Mr. Ronald Duncan's play 'This Way to the Tomb' strongly recalls 'Murder in the Cathedral': it is based on the theme of temptation and the breaking-down of pride, it has a satirical modern-section which is presumably meant to be funny, and it closes on a note of religious exaltation. The first half of the play is a masque dealing with the last days of Saint Antony on the island of Zante: his temptation, his cry for mercy, and his salvation; it has at times a dignity worthy of its subject. The second part is an anti-masque, showing a crowd of clamorous rationalists visiting Antony's tomb, and proving by experiment that faith is only an illusion and superstition. Father Opine, who leads this rowdy band, turns out in the end, when confronted by the saint himself, to be identified with Bernard, the intellectual among Antony's early disciples. Our own age is always easy to make fun of—as Ben Jonson, Mr. Duncan's model, has shown. There is a depressing staleness about this second half of the play, with its boring conventional cleverness and its use of stage tricks (the satirical 'blues' for examples) which their originators have already abandoned; and the last pages do not succeed in dragging the play up again from the depths. True, the author occasionally comes out with a beautiful and touching image:
And I believe Christ lies in my heart like a green
          leaf in an old book
Revealed, if I could only find my heart,
          open it and look.
But for the greater part of the play, his verse contents itself with easy-going sermonising, not often distinguished from platitude.
I have described myself and fears
Because the one is made up of the other;
And because, clarity towards one's conscience
          is a kind of prayer.
     But eloquence and verbal gymnastics
     Only persuade, against run of logic,

And leave one where one was before.
'The Old Man of the Mountains' is an infinitely more attractive play. It is true that if you write a play about Elijah and the Raven, you are likely to bring the Raven on to the stage, but doubtless he can be made an impressive and not an absurd creature. Mr. Nicholson, while he is about it, has given us ('off') a babbling beck as well, and has allowed its voices to speak charming verses something after the manner of 'Anna Livia Plurabelle'. Apart from these novelties, the play is a more or less straight three-acter, the first act dealing with the drought and the raising of the boy, Ben, from the dead; the second with the dispute between Elijah and Ahab; and the third with the contest on the mountain-top between the altars of Baal and the Lord; and the advent of the cloud no bigger than a man's hand. Mr. Nicholson has transplanted his characters to the Cumberland dales he has written of so well before, and he has avoided the sentimental humour that attends Mr. Bridie's rehashes of the Scriptures. His Elijah is a really dramatic character; the picture of him surrounded by his inspiration, his muddle, his faith and his pathetic self-doubting is particularly fine. The long scene between him and the boy on the mountain is a delight; we are bound to know beforehand the outcome of that vigil against the unmoved brilliant heaven; it is a considerable triumph for Mr. Nicholson that he should give back to the famous cliché, when it is finally uttered, some of its original splendour.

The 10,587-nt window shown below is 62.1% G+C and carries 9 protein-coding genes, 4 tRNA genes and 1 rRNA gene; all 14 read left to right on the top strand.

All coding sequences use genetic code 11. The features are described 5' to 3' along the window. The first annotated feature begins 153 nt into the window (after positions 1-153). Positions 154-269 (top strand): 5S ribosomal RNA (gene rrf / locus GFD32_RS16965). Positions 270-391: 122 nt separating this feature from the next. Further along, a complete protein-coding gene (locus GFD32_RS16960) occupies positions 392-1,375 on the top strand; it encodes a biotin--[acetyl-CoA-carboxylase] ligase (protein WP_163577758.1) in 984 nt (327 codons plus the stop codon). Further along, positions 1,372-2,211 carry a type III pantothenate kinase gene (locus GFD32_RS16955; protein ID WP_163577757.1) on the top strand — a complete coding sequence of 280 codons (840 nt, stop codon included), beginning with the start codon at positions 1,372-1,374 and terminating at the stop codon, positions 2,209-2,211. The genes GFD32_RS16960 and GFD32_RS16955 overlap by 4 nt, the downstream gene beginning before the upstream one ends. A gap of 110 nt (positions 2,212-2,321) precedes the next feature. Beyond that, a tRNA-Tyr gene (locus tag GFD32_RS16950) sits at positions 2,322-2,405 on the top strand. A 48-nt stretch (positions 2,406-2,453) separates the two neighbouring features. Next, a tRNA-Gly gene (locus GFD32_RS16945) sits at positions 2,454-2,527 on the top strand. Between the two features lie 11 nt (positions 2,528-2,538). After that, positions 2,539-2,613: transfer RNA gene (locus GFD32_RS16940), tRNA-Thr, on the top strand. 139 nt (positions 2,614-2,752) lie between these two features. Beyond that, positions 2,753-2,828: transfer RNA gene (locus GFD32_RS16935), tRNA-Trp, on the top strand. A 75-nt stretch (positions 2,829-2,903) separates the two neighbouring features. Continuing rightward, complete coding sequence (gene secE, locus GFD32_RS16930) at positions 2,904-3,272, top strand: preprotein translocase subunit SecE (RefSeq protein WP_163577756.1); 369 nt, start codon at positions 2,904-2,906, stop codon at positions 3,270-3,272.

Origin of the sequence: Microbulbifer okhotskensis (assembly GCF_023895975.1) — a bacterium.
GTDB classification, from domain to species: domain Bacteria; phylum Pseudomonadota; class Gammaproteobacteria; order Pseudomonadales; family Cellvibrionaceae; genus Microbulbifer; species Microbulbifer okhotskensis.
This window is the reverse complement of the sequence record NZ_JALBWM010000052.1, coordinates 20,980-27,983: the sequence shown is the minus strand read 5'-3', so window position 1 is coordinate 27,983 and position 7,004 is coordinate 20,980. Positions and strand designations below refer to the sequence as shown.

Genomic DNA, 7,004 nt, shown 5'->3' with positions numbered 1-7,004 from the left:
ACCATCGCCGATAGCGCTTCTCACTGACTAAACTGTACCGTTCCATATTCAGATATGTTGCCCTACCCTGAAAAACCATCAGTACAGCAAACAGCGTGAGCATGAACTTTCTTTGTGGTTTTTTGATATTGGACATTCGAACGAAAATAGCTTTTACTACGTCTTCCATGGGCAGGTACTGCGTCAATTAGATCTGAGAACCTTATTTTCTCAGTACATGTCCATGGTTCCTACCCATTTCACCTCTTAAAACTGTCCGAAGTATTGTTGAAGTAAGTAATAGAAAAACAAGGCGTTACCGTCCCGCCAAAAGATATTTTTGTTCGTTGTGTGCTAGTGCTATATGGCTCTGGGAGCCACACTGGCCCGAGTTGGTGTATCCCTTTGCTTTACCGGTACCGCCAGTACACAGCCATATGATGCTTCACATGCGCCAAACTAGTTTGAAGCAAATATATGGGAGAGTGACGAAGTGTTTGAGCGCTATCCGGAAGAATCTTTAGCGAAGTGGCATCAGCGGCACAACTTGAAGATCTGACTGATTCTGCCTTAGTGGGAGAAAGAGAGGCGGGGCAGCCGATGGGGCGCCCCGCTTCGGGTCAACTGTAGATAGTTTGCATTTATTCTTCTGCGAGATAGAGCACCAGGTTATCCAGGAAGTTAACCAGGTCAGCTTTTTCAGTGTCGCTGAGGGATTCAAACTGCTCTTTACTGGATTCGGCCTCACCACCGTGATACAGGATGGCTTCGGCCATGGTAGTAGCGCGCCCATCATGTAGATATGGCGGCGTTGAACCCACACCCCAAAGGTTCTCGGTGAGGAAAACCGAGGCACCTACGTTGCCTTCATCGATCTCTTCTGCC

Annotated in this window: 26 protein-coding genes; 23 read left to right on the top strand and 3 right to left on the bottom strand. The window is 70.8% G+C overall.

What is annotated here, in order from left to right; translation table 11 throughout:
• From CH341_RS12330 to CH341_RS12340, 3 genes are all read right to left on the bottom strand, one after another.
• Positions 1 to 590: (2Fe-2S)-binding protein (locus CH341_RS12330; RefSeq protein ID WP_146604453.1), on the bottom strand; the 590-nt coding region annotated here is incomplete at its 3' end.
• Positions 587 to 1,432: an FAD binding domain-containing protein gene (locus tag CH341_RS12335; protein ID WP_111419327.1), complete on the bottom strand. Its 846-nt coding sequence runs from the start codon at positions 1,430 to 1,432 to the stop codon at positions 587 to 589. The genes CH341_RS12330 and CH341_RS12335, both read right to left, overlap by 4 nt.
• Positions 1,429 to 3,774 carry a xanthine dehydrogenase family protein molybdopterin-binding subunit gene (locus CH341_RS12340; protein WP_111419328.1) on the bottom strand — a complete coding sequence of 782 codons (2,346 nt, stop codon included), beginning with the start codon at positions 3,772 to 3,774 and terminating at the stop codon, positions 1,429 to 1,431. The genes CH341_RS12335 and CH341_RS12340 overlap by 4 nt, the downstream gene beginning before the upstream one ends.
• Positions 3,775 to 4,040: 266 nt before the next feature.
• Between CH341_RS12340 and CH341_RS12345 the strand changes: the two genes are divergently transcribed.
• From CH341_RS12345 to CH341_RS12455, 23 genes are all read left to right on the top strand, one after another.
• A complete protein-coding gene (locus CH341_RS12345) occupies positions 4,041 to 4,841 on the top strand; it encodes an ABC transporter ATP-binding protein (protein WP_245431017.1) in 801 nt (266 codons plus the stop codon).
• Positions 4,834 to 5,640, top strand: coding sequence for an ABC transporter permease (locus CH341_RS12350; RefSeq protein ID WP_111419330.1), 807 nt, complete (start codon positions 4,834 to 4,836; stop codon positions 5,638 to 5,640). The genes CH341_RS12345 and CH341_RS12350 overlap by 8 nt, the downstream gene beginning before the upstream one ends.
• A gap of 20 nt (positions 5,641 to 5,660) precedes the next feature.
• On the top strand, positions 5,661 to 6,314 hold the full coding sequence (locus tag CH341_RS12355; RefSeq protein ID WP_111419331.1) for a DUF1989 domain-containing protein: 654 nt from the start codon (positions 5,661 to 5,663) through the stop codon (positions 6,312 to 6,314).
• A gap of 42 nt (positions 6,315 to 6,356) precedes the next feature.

The verse passages of the play are very well done. Mr. Nicholson has boldly called for realistic settings, but he knows the limitations of even the best scene-painter, and he supplements them with thrilling vividness
                   And there I watch
A farmer put a match to a neighbour's grain.
The straw catches light, weasels of flame
Twist among the stalks of the corn, and the thorns
          in the dyke
Blossom with fire. Now the barns are alight
And women shriek from the casements, and a wind
Sprinkles the sparks like shooting stars. Long
          ropes of fire
Loop the spires of the larches.
The play is apparently a first effort in drama; but it is an enormously promising one, and it is to be hoped that Mr. Nicholson will soon attempt a play with a plot of his own invention.
Henry Reed

[p. 486]
Nicholson is an interesting character. He was born in Millom, Cumberland, in 1914, and lived almost his entire life in the same house he was born in. He had tuberculosis as a teenager, which must have kept him out of active service during the Second World War. He wrote a considerable amount of poetry—mostly about his native Cumbria—as well as several novels and plays. Like Reed, he isn't associated with any poetry movement, but is rather considered a solitary figure in his use of straightforward language and plain-speaking style. Before his death in 1987, Nicholson had garnered several poetry prizes, as well as an OBE. Here is an interactive video on Norman Nicholson, including Neil Curry reading five of his poems.

He also cultivated the most striking set of sideburns.



1503. King, Francis. Yesterday Came Suddenly: An Autobiography. London: Constable, 1993. 79-80.
Mentions Henry Reed and Angus Wilson making fun of the Bletchley Park Writers' Circle.



1st lesson:

Reed, Henry (1914-1986). Born: Birmingham, England, 22 February 1914; died: London, 8 December 1986.

Education: MA, University of Birmingham, 1936. Served: RAOC, 1941-42; Foreign Office, Bletchley Park, 1942-1945. Freelance writer: BBC Features Department, 1945-1980.

Author of: A Map of Verona: Poems (1946)
The Novel Since 1939 (1946)
Moby Dick: A Play for Radio from Herman Melville's Novel (1947)
Lessons of the War (1970)
Hilda Tablet and Others: Four Pieces for Radio (1971)
The Streets of Pompeii and Other Plays for Radio (1971)
Collected Poems (1991, 2007)
The Auction Sale (2006)